Tuesday, May 19, 2009

Perseverance in the face of failure

After thirty some years of toiling in relative obscurity, Canadian heavy metal band Anvil appears to be finally on a roll following the release of the documentary Anvil! The Story Of Anvil.

At the Sundance Film Festival last year the film received a rapturous welcome. Art-house cinemas picked it up for distribution in the UK and US earlier this year, which brought it to the attention of more rapt critics. "The first great film of 2009" - NME. "A hell of a movie" - Empire. "The best documentary I've seen in years!" - Michael Moore. Even the New Yorker's normally hard to please Anthony Lane found it the "most stirring release of the year".

So much for Anvil! the film. But something even more extraordinary has been happening to Anvil the band. I catch up with Lips on the phone on his way to a gig in San Francisco. It is a gig with a difference: the band is performing in a cinema directly after the end of the screening in what is being billed across several US cities as the "Anvil Experience".


When they did the Anvil Experience in Los Angeles recently, Lips was amazed to see Dustin Hoffman standing on his seat doing devil horns and singing along to Metal On Metal. Fan mail has been pouring in from thousands of Americans saying that the band's dogged determination has inspired them.

"I've been getting confessional letters from people from all walks of life who can barely make their mortgage payments saying if you guys can keep going anything is possible."

The 13th album has been selling like hot cakes through Anvil's website, and Lips has all but paid his sister back. Now they are on to the 14th - working title Juggernaut of Justice. Even Keanu Reeves, whose glasses Lips failed to sell, has gone on record saying: "I bow at the feet of Anvil."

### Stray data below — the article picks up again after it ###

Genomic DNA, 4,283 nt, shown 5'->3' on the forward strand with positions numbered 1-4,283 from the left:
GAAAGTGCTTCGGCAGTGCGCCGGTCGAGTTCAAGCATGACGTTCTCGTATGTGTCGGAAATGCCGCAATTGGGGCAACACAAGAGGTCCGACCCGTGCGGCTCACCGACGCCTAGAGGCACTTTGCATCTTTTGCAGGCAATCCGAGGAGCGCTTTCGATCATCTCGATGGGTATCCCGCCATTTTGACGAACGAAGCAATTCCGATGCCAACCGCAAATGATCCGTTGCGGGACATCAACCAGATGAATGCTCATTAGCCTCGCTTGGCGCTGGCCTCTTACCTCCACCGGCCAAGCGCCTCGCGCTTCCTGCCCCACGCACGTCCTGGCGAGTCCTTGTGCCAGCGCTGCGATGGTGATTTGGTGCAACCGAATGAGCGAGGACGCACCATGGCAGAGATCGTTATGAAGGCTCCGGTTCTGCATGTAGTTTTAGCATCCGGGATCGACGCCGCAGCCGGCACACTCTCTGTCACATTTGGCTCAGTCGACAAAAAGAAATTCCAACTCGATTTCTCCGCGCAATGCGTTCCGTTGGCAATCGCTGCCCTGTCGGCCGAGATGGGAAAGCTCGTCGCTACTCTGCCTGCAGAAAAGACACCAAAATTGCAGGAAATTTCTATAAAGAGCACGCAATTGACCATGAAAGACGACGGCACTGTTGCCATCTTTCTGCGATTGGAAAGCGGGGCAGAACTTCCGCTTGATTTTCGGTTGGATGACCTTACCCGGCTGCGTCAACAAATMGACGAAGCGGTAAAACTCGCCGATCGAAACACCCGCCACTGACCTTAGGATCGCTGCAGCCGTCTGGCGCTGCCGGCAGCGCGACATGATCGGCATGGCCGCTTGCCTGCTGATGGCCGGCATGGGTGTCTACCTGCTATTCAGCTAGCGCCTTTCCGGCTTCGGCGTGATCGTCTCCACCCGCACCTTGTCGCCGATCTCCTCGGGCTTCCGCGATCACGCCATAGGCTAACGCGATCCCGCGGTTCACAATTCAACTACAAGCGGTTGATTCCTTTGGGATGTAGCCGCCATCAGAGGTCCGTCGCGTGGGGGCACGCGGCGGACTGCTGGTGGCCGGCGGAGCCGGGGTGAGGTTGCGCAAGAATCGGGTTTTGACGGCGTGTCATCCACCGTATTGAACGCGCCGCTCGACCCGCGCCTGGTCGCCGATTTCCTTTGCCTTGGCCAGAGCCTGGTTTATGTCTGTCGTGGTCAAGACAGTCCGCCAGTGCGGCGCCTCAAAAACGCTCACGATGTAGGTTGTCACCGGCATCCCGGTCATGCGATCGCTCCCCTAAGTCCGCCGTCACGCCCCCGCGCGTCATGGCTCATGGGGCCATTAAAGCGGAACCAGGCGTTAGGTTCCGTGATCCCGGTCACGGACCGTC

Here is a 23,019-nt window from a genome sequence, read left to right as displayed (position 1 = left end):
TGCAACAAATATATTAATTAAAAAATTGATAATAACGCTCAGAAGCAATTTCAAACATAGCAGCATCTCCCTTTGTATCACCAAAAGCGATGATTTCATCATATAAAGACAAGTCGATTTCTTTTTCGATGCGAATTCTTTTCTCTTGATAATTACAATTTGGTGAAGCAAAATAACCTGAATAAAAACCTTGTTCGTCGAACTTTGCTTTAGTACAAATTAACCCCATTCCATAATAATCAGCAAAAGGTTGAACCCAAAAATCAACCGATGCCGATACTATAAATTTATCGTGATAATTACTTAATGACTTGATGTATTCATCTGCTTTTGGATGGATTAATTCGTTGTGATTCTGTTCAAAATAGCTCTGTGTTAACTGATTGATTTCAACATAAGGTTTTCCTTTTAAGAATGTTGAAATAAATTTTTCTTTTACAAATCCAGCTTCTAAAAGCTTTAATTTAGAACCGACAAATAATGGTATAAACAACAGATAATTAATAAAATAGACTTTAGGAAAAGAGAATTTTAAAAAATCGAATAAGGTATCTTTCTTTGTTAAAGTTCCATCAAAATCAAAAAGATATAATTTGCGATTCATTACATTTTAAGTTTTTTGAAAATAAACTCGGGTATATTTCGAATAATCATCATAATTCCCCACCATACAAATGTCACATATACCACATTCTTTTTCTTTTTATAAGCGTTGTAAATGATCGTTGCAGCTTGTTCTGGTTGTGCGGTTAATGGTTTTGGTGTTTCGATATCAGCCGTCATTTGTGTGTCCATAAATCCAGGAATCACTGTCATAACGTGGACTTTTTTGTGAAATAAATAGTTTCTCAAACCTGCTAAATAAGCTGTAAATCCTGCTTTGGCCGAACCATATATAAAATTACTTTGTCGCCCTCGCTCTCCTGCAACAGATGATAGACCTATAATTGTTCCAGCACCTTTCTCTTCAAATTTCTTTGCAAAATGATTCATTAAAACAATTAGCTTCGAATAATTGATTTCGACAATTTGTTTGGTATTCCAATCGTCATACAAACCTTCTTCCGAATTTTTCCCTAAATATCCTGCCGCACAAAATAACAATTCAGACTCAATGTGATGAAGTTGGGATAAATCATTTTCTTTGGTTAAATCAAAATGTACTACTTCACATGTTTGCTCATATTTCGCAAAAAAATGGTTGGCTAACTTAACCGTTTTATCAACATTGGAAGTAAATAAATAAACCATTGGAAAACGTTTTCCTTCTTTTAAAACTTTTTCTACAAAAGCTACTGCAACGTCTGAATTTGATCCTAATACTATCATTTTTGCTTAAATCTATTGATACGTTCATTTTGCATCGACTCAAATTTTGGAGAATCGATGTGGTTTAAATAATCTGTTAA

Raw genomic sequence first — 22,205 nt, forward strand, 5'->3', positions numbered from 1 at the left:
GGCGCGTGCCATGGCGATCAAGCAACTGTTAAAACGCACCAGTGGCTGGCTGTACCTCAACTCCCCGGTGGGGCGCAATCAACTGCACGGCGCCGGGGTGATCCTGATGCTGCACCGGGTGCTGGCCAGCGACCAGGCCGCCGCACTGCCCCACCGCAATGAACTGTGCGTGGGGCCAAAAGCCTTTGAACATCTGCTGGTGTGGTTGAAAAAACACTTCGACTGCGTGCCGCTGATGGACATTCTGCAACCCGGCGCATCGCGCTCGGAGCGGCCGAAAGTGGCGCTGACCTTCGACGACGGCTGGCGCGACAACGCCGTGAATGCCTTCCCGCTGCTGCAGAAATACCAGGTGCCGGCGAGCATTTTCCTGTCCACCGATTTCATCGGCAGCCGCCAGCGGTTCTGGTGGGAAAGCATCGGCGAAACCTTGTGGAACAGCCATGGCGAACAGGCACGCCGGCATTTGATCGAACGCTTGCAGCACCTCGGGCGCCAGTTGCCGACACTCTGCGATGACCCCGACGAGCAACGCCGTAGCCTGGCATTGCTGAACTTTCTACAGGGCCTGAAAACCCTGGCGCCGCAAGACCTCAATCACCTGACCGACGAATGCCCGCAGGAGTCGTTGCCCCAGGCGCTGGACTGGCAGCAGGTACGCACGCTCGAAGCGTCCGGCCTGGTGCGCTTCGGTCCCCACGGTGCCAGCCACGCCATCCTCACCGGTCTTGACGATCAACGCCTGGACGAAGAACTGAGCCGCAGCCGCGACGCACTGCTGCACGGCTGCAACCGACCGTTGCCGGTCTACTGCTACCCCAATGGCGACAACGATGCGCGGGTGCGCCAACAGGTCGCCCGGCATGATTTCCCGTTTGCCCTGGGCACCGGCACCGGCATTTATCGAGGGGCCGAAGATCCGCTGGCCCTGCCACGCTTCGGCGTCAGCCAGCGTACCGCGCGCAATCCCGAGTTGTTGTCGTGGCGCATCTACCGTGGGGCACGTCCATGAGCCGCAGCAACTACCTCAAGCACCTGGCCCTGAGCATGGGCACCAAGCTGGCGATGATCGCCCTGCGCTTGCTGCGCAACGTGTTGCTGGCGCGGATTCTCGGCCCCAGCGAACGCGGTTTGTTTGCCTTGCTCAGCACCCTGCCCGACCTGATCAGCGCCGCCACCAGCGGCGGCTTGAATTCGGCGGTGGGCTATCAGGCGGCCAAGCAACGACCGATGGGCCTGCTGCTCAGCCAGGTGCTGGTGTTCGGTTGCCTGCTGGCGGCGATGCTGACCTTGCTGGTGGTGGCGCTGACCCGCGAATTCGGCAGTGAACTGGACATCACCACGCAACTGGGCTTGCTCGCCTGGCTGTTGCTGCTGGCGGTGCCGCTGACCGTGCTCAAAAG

Maybe there's a lesson in this. I wonder if the Roll Ons would be up for a reunion.

Saturday, May 16, 2009

The great cap-and-trade swindle

It was really only a matter of time before Kyoto morphed into an excuse for protectionism.

The closer the United States gets to adopting a cap-and-trade system to control greenhouse gas emissions, the more frightening it gets.

Not because the plan now under debate in the U. S. Congress would complicate the lives of energy producers, or impose new costs on consumers. Those drawbacks might be bearable if the system was truly designed to reduce emissions, and if the expense was reasonable. The alarm results from increasing evidence that emissions have become a secondary concern of a plan whose main purpose is to serve the partisan interests of the Democratic Party.


The Democrats' evident determination to use global warming to mask a transfer of wealth from one part of the country to another mirrors the ill-starred Green Shift proposed by former Liberal leader Stephane Dion, which began as a means of fighting emissions and ended up as an anti-poverty program financed by Alberta for the benefit of more Liberal-friendly parts of the country.

Barack Obama has his work cut out for him if he truly wants to avoid being called the Depression President.